Subject Leader roles
Subject Leaders are crucial to a school’s success through their role in securing and sustaining improvement in each area of the curriculum. They offer the leadership, expertise and enthusiasm critical to providing effective learning opportunities for pupils.
Subject Leaders have three core roles:
- Judging standards of pupils’ work;
- Evaluating teaching and learning and identifying strengths and areas for improvement;
- Leading sustainable improvement by: developing a high quality curriculum delivered through effective teaching; organising quality professional development for staff; supporting and mentoring staff.
Subject leaders need to be confident in making judgements of the standards of pupils’ work and their rate of progress in their subject. This should be done on the basis of evidence:
- Analysing and interpreting data on pupils’ attainment in the subject;
- Reviewing with teachers their assessments of pupils’ progress in their classes, including identified groups and individuals;
- Sampling pupils’ work;
- Discussing work, progress and attitudes with groups of pupils.
Evaluating teaching and learning
Subject leaders must understand what makes teaching effective in their subject and be secure in their own subject, pedagogical and pedagogical content knowledge from reception to year 6. They are responsible for the quality of teaching in their subject and may require coaching and mentoring by more experienced leaders to give them the confidence to be able to fulfil this responsibility – observing a colleagues lesson and providing feedback isn’t easy.
Again, their judgement should be based on evidence from:
- Evaluating the curriculum in their subject to ensure that pupils progress in their learning through remembering content and integrating new knowledge into larger concepts;
- Observing teaching and providing feedback to colleagues which improves learning opportunities for pupils.
Leading sustainable improvement
Subject leaders need to be confident in their role as leaders of teachers so that they can create the capacity for change. They can achieve this by:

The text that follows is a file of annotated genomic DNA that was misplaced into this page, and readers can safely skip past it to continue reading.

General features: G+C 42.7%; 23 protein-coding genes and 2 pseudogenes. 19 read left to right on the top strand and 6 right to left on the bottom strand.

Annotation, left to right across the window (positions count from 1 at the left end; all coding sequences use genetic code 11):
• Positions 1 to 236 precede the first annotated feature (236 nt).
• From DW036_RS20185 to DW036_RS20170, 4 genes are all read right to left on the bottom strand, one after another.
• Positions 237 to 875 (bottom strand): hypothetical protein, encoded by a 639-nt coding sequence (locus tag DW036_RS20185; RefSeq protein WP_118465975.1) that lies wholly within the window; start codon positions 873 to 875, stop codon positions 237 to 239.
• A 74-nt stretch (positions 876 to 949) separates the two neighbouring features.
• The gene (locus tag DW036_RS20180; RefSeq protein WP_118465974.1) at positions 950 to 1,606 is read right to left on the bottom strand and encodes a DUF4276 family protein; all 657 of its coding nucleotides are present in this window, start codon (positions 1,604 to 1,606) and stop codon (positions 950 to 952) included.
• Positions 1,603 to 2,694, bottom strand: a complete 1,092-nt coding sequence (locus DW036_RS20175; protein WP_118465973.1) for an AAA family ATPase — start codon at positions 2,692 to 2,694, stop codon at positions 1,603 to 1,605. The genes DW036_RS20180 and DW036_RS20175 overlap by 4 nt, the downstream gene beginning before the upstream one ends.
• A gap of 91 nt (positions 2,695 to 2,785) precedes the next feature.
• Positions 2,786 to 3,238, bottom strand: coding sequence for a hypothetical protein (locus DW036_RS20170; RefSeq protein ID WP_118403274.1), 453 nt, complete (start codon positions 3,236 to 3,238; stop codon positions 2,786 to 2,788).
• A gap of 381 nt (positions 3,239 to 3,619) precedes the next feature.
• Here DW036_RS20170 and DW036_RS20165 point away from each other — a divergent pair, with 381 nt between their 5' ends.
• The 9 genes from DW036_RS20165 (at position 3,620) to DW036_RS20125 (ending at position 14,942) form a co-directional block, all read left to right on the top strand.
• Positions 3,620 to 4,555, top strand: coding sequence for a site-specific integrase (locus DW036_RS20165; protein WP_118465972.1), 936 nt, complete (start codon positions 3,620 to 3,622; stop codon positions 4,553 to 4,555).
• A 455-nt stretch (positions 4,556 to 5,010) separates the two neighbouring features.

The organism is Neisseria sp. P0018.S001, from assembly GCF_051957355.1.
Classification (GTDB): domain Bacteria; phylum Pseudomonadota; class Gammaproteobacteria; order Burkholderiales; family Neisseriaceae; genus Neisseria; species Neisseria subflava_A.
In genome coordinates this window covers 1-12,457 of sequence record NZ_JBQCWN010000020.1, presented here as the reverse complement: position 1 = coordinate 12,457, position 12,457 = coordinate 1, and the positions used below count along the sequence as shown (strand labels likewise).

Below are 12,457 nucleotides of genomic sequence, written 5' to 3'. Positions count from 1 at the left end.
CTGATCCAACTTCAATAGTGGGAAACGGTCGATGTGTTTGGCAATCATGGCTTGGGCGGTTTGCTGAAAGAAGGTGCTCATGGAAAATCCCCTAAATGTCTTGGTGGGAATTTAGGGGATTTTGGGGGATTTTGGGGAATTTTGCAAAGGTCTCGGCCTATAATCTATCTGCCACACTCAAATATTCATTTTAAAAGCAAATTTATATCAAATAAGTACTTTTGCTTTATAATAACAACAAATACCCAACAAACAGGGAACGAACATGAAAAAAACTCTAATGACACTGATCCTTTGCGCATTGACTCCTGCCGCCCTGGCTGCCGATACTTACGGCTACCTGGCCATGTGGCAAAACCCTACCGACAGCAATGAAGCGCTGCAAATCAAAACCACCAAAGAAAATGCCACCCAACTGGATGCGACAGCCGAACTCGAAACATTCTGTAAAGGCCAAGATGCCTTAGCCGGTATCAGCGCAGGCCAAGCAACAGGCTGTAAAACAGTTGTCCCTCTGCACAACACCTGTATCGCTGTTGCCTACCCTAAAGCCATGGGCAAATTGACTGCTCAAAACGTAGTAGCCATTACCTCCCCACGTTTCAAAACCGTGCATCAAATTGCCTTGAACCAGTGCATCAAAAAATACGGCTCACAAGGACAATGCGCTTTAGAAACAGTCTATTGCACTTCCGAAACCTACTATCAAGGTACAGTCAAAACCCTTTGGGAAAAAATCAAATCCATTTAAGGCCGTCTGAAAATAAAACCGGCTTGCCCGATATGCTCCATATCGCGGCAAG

- Being involved in agreeing targets for accelerating pupils’ progress and raising attainment in the context of whole-school targets;
- Developing a strategy for the improvement of the subject across all year groups;
- Leading the improvement of teaching quality;
- Leading the review, construction and resourcing of the curriculum;
- Keeping up-to-date on current issues in their subject, including Ofsted requirements.
Subject Leaders’ role in schools’ COVID-19 response
In the current climate, Subject Leaders are more important than ever. They are perfectly placed to support school leaders in making the, “… difficult decisions about what to prioritise in the coming months, recognising the tremendous strain the pandemic has already placed on teachers and children.” (EEF, 2020)
A recent report by the Education Endowment Foundation’s (EEF) advocates a tiered approach to school planning for 2020-2021. Many of the support strategies identified in the report are ones that can be supported by your Subject Leaders. Effective delegation will not only strengthen the distributed leadership in your school, it will also support your wellbeing and the wellbeing of your staff. Support strategies that your Subject Leaders can lead on or collaborate with other Middle and Senior Leaders include:
- High-quality teaching for all: Is there a logical and well-sequenced plan to support and sustain high quality teaching? Is this plan being followed in all classes and does it meet the needs of all learners?
- Effective diagnostic assessment: Are school staff sufficiently skilled in approaches such as assessment? What opportunities have been identified to reinforce pupils’ reading strategies?
Targeted academic support:
- High-quality one-to-one and small group tuition: Is relevant and rigorous data to being used effectively to ensure targeted interventions are appropriate?
- Teaching Assistants and targeted support: Are school staff sufficiently skilled in delivering targeted academic interventions? If not, what additional support is required?
- Planning for pupils with Special Educational Needs and Disabilities (SEND): How well do staff know the needs of their pupils, including those pupils with SEND?
- Supporting pupils’ social, emotional and behavioural development: What approaches to social and emotional learning will best support pupils to reconnect with their peers and to re-establish positive learning behaviours? What opportunities are there to meaningfully combine Social and Emotional Learning (SEL) and the academic curriculum? How will SEL support be sequenced throughout the academic year?
The EEF’s support strategies for 2020-2021 also place an emphasis on professional development to develop the skills of school staff in both teaching and learning and assessment. Juniper has a long history of offering termly Subject Leaders updates. These are opportunities to catch-up with current developments approaches, guidance and thinking in subjects and to liaise with other subject leaders to discuss and share good practice. The following remotely delivered Subject Leader Updates are taking place this term:
- Primary English: Subject Leader Update
- Primary Mathematics: Subject Leader Update
- Primary Science: Subject Leader Update
- School Assessment Leaders: Update Meeting
For more information about how to sign up for these updates, to find out more about Juniper’s professional development support or to request specific professional development for your school staff, please email email@example.com.